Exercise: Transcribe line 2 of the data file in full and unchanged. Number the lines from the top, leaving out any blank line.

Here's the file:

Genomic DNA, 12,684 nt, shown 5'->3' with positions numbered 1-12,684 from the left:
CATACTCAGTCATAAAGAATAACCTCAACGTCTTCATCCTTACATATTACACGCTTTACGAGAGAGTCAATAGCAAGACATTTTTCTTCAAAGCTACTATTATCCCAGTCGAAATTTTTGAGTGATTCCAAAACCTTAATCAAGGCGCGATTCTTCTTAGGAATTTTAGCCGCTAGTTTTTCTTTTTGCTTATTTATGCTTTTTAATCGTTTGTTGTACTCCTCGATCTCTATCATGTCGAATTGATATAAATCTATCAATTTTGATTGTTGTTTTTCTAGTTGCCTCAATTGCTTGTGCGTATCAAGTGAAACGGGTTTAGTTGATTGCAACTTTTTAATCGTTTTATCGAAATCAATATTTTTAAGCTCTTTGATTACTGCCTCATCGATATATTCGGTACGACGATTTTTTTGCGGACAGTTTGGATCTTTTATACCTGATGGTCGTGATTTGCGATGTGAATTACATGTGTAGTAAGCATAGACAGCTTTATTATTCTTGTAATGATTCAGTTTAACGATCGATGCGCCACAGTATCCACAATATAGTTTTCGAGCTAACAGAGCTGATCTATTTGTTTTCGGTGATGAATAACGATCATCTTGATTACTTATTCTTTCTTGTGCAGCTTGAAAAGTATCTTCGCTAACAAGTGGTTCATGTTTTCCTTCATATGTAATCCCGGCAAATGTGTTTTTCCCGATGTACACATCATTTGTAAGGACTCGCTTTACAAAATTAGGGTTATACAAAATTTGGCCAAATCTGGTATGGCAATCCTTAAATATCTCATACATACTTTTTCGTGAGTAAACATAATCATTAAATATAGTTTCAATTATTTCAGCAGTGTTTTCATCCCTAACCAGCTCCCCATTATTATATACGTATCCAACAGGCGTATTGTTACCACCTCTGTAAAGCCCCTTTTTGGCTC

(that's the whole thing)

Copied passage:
CATACTCAGTCATAAAGAATAACCTCAACGTCTTCATCCTTACATATTACACGCTTTACGAGAGAGTCAATAGCAAGACATTTTTCTTCAAAGCTACTATTATCCCAGTCGAAATTTTTGAGTGATTCCAAAACCTTAATCAAGGCGCGATTCTTCTTAGGAATTTTAGCCGCTAGTTTTTCTTTTTGCTTATTTATGCTTTTTAATCGTTTGTTGTACTCCTCGATCTCTATCATGTCGAATTGATATAAATCTATCAATTTTGATTGTTGTTTTTCTAGTTGCCTCAATTGCTTGTGCGTATCAAGTGAAACGGGTTTAGTTGATTGCAACTTTTTAATCGTTTTATCGAAATCAATATTTTTAAGCTCTTTGATTACTGCCTCATCGATATATTCGGTACGACGATTTTTTTGCGGACAGTTTGGATCTTTTATACCTGATGGTCGTGATTTGCGATGTGAATTACATGTGTAGTAAGCATAGACAGCTTTATTATTCTTGTAATGATTCAGTTTAACGATCGATGCGCCACAGTATCCACAATATAGTTTTCGAGCTAACAGAGCTGATCTATTTGTTTTCGGTGATGAATAACGATCATCTTGATTACTTATTCTTTCTTGTGCAGCTTGAAAAGTATCTTCGCTAACAAGTGGTTCATGTTTTCCTTCATATGTAATCCCGGCAAATGTGTTTTTCCCGATGTACACATCATTTGTAAGGACTCGCTTTACAAAATTAGGGTTATACAAAATTTGGCCAAATCTGGTATGGCAATCCTTAAATATCTCATACATACTTTTTCGTGAGTAAACATAATCATTAAATATAGTTTCAATTATTTCAGCAGTGTTTTCATCCCTAACCAGCTCCCCATTATTATATACGTATCCAACAGGCGTATTGTTACCACCTCTGTAAAGCCCCTTTTTGGCTC